What this means is you can simply pop your medicine inside and it will continuously be protected without a time limit. This is because the case recharges itself every night (pretty cool!)

They need to be at a cooler temperature to recharge (24°C/75°F or less) or, you can also pop them in a fridge for 1-2 hours to quicken the process)

The fact that you can keep reusing this product means that it's a worthwhile investment and means you'll get great value for money. Your insulin will be protected on all your future adventures.

I also love that its made with recycled and eco-friendly materials, a VERY important feature in todays world! 

There are currently 2 models on offer (with more in the pipeline).

The BreezyBasic and BreezyPlus.

The basic can protect your insulin in a hot day for 6 hours , and the plus for 9 hours.

**note this was tested at 38°C/100°F, away from direct sunlight**

Both of them fit about 2 insulin pens, and I'm not sure on insulin vials yet, but I'll let you know when I know!

The "plus" model can withstand even extreme climates, surviving entire days in the heat and temperatures of up to 46°C/115°F for shorter durations which is perfect if you're off on an adventure hike, or even taking a trip in the Amazon rainforest (this would have served me useful back on my Brazil backpacking trips!)

I'll have a full review of the product soon which I'll link to when it's ready, but what I REALLY love from first impressions, is the fact that there is no issues or complications or annoyance with "setting" it up, basically because it doesn't need any. You don't need to dip it in water (like a Frio bag), or charge it, or even refrigerate it, and that's really cool, especially for someone like myself who likes things to be easy, breezy....;) 

Another great thing is they deliver worldwide which is useful!

I think this looks like a great placed product for day trips with diabetes, trips to the beach, camping trips, hiking adventures, or city breaks.

Pros

  • Easy to pack size
  • Continuous use (recharges itself at night)
  • There is no faff, you don't need to dip in water, freeze, or do anything for it to work!
  • Recyclable materials and good for the environment
  • 3 year guarantee (that shows confidence!)

Cons

  • Holds a smaller amount of insulin (this is coming from someone who goes on VERY long trips, so I think for the average diabetic taking an average trip it would suffice!)-- I know they have a BreezyMega coming soon which will be perfect for longer trips.
  • If I find any cons when I test the product I'll pop them here
‍Buy your BreezyPack right here!

2. Fridge-To-Go

What is Fridge-to-go?

It’s an insulin travel case that basically promotes a unique range of cooler bags that help keep your contents cold for up to 8 hours.

They are described as durable, collapsible, easily stored, re-usable and environmentally friendly.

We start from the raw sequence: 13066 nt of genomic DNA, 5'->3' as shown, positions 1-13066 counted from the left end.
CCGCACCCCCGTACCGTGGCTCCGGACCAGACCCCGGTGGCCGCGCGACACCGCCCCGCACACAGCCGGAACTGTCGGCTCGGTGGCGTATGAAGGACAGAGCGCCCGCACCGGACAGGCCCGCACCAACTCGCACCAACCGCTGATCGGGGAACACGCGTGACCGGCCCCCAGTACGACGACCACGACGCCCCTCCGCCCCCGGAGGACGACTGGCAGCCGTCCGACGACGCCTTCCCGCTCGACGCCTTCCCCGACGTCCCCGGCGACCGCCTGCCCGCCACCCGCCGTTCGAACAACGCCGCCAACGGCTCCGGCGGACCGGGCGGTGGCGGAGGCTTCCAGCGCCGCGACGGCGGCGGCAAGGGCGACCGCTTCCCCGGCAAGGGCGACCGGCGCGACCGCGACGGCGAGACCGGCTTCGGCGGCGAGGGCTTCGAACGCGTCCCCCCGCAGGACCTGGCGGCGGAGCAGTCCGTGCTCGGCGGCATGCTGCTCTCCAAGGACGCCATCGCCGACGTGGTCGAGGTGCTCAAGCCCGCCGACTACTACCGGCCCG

The front page recommends them for packed lunches etc, but I thought, wouldn’t it work for insulin for shorter duration's?? I did some digging.

They do have a ‘Medical wallet’ specifically designed for holding medication.

They do both a large one, which looks as though it could hold around three-four insulin pens, so around 5-6 insulin vials. The smaller bag seems as though it would hold around two insulin pens and around 4 vials.

The bags are advertised as a short-term solution to keeping your insulin cool, and I would agree with that.

The insulin travel cooler lasts up to 8 hours which is perfect if you’re heading out for the day in the sunshine, at the beach, or even take a long car journey.

As long as your travel duration doesn’t exceed the 8 hours, then this is a good product for those “in-between” moments of travelling.

If however, you are taking 12-hour bus journeys or your insulin won’t be in a fridge for a full 24 hours, then it’s probably best to consider an additional product for those times.

I haven’t tested this product first hand, so I cannot vouch for its effectiveness, but if you have then let us know in the comments what you thought.

Maybe I’ll get a chance to try it on my travels and let you guys know how it works.

Pros

  • Great insulin travel case for short-term journeys for up to 8 hours
  • Good for a beach day
  • Easy to use ( simply freeze the insulated pack in the freezer overnight for minimum 12 hours) and it’ll keep your insulin cool.
  • It’s light and easy to pop into a rucksack or day bag

Cons

  • Not a great variety of different sizes or styles
  • Not good for overnight insulin cooling needs or long-travel journeys such as a long-haul flight
  • Can’t hold long-term quantities of insulin for long trips away

These guys are an Australian company, but these products are available in the USA, Canada and further afield.

Fridge To Go insulin cooling bag

3. The 4ALLFAMILY 72 hour Insulin cooler travel

4afamily72hourinulincoolingproduct

This insulin cooling case is actually pretty cool! The guys at 4AllFamily have sent me one to try out. This is basically an insulin cooling device that is in the form of a stainless steel cup.

What I actually love is that it looks like a coffee cup, so doesn't look "medical" which is something I always try to avoid when choosing insulin cooling cases.